BACKGROUND OF THE INVENTION
The present invention generally relates to switched capacitor circuits, and particularly relates to compensating such circuits with respect to certain process, temperature, and supply variations.
Switched capacitor circuits form the fundamental building blocks for a variety of circuits, such as Delta-Sigma Analog-to-Digital Converters (ΔΣADCs) and discrete time analog filters. However, while their usage varies widely, all such circuits generally include a core switched capacitor architecture based on Operational Transconductance Amplifiers (OTA) that are configured as integrating amplifiers. This circuit's sampling input is coupled to a sampling capacitor through a first switch, and the sampling capacitor is coupled to an amplifier input through a second switch. That same input typically is coupled to the integration amplifier, which forms the feedback loop of the amplifier.
In a sampling phase, the first switch is closed to sample the input voltage, and the second switch is open to isolate the sampling capacitor from the amplifier. Then, in an integration phase, the first switch is opened to isolate the sampling capacitor from the sampling input, and the second switch is closed to connect the sampling capacitor to the amplifier input. That closure causes the amplifier to generate output current in reaction to the step change in its input voltage caused by closure of the second switch. Essentially, this stage involves the transfer of charge from the sampling capacitor to the integration capacitor.
Settling errors arise if the sampling phase ends before the sampling capacitor has fully charged (or discharged) to the level of the signal being sampled, or if the integration phase ends before completion of charge transfer to the integration capacitor. Such settling errors represent a potentially significant source of non-linear distortion in switched capacitor circuits. In practice, settling errors arise almost inevitably because switched capacitor circuits vary from their nominal or designed-for parameters.
- SUMMARY OF THE INVENTION
Such variations arise for a variety of reasons, including, but not limited to, changes in the circuit fabrication process or changes in the environmental conditions in which the circuits are used. With circuit fabrication process variations, the switched capacitors can be larger or smaller than intended and/or the OTA's peak output current may be more or less than specified by the design. Environmental changes may include temperature and power-supply induced changes in circuit behavior, and changed behavior resulting from the use of switched capacitor clock frequencies different from the designed-for frequencies or the use of sampling-to-integration phase duty cycles that are not at or around 50%.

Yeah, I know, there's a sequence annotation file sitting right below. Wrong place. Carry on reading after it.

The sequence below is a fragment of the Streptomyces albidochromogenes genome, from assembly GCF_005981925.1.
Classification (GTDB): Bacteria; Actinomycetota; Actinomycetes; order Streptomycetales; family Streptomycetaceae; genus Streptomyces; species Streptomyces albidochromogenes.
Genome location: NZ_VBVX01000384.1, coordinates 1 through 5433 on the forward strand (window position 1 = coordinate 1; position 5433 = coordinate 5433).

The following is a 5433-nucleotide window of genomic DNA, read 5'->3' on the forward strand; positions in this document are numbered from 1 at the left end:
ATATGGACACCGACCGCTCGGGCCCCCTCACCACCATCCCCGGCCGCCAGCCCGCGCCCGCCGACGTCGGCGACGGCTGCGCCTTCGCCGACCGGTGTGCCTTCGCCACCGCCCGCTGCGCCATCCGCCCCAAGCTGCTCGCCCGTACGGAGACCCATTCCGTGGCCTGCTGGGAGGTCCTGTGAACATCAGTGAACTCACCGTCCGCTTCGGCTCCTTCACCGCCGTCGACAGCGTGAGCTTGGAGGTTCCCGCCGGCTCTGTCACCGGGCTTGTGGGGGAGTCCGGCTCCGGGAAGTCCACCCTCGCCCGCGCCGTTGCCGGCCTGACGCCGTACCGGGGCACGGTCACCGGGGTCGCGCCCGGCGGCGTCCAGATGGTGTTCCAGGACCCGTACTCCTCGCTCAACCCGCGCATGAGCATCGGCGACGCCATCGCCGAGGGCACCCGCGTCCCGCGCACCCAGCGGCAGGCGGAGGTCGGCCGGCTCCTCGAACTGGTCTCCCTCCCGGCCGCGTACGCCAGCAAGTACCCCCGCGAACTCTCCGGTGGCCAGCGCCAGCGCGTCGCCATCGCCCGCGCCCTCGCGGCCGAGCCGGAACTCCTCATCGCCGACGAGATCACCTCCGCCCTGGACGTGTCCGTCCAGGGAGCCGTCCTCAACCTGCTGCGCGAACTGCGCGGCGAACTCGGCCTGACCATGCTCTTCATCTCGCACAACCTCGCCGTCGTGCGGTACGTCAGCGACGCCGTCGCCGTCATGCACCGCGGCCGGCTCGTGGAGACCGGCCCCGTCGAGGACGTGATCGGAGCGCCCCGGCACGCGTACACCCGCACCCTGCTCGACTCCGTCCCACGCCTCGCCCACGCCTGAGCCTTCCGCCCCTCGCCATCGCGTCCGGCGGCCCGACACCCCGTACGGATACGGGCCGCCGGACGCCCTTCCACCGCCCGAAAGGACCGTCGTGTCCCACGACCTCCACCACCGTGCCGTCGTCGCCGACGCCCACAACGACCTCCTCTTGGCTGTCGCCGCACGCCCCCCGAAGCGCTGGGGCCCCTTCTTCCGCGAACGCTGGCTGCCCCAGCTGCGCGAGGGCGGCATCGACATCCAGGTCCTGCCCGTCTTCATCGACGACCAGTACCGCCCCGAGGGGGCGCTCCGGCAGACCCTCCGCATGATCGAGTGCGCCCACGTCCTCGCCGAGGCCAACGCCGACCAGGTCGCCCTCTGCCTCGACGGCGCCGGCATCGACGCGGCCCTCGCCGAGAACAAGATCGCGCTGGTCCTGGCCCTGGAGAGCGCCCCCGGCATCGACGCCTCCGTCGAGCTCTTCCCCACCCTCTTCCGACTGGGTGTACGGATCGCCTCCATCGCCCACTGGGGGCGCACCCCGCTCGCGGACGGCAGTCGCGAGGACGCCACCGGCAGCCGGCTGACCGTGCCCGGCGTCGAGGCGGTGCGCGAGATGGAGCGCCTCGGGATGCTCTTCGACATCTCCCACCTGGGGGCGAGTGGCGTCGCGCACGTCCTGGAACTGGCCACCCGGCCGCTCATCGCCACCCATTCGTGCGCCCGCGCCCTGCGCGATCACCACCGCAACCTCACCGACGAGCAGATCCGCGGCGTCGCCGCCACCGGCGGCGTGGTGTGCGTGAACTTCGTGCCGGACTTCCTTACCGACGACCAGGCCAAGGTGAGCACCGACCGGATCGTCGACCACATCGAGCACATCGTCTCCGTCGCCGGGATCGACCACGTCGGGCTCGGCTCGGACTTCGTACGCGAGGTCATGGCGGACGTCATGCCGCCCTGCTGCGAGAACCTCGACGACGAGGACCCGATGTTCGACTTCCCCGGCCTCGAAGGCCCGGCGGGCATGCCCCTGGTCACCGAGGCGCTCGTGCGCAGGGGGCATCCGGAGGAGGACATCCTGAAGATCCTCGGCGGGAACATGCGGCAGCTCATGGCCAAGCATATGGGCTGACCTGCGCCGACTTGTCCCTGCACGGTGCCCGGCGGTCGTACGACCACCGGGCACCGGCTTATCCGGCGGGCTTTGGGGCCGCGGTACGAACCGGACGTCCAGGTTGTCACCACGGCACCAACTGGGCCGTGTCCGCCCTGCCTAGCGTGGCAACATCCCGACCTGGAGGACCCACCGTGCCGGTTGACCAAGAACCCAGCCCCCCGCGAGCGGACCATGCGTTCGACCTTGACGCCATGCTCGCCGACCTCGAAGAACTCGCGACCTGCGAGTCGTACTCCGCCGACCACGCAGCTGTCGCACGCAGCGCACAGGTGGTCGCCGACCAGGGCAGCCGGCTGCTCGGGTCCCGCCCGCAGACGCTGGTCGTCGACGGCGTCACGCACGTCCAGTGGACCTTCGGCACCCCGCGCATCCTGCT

The present invention comprises a method and apparatus to compensate switched capacitor circuits, such as those used in filtering and analog-to-digital conversion functions. In an exemplary embodiment, the output current of a switched capacitor amplifier automatically is adjusted upward or downward as needed to ensure that circuit's settling time remains within the limits set by the clock frequency of the switched capacitor circuit. Thus, an exemplary method of controlling a settling time of a switched capacitor circuit comprises controlling a reference current to increase and decrease as needed to charge a reference capacitor at a targeted slew rate that is set by a clock frequency of the switched capacitor circuit, and generating a charging current that controls the settling slew rate of the switched capacitor circuit to be proportional to the reference current, such that a magnitude of the charging current depends on a capacitance of the reference capacitor and on the clock frequency. The method may further comprise configuring the reference capacitor such that process-related variations in its capacitance track process-related variations in an effective capacitance of one or more switched capacitors driven by the charging current. Similarly, the reference capacitor may be configured such that its environmentally related changes in capacitance track corresponding changes in the effective capacitance of the switched capacitor circuit.
BRIEF DESCRIPTION OF THE DRAWINGS
An exemplary circuit according to the present invention comprises a switched capacitor circuit comprising one or more switched capacitors and an amplifier configured to generate an output current proportional to a reference current, wherein a settling time of the switched capacitor circuit depends on an effective capacitance of the one or more switched capacitors as seen by the output current; and further comprises a compensation circuit configured to increase and decrease the reference current as needed to charge a reference capacitor at a targeted slew rate determined by a clock frequency of the switched capacitor circuit. An exemplary compensation circuit comprises a delay locked loop circuit configured to increase the reference current if a detected slew rate of the compensation circuit is less than the targeted slew rate, and to decrease the reference current if the detected slew rate is greater than the targeted slew rate. The exemplary circuit may be implemented as an Integrated Circuit (IC) device, and may be advantageously used wireless communication devices, such as in filters and analog-to-digital converters used in radio base stations and mobile terminals, for example.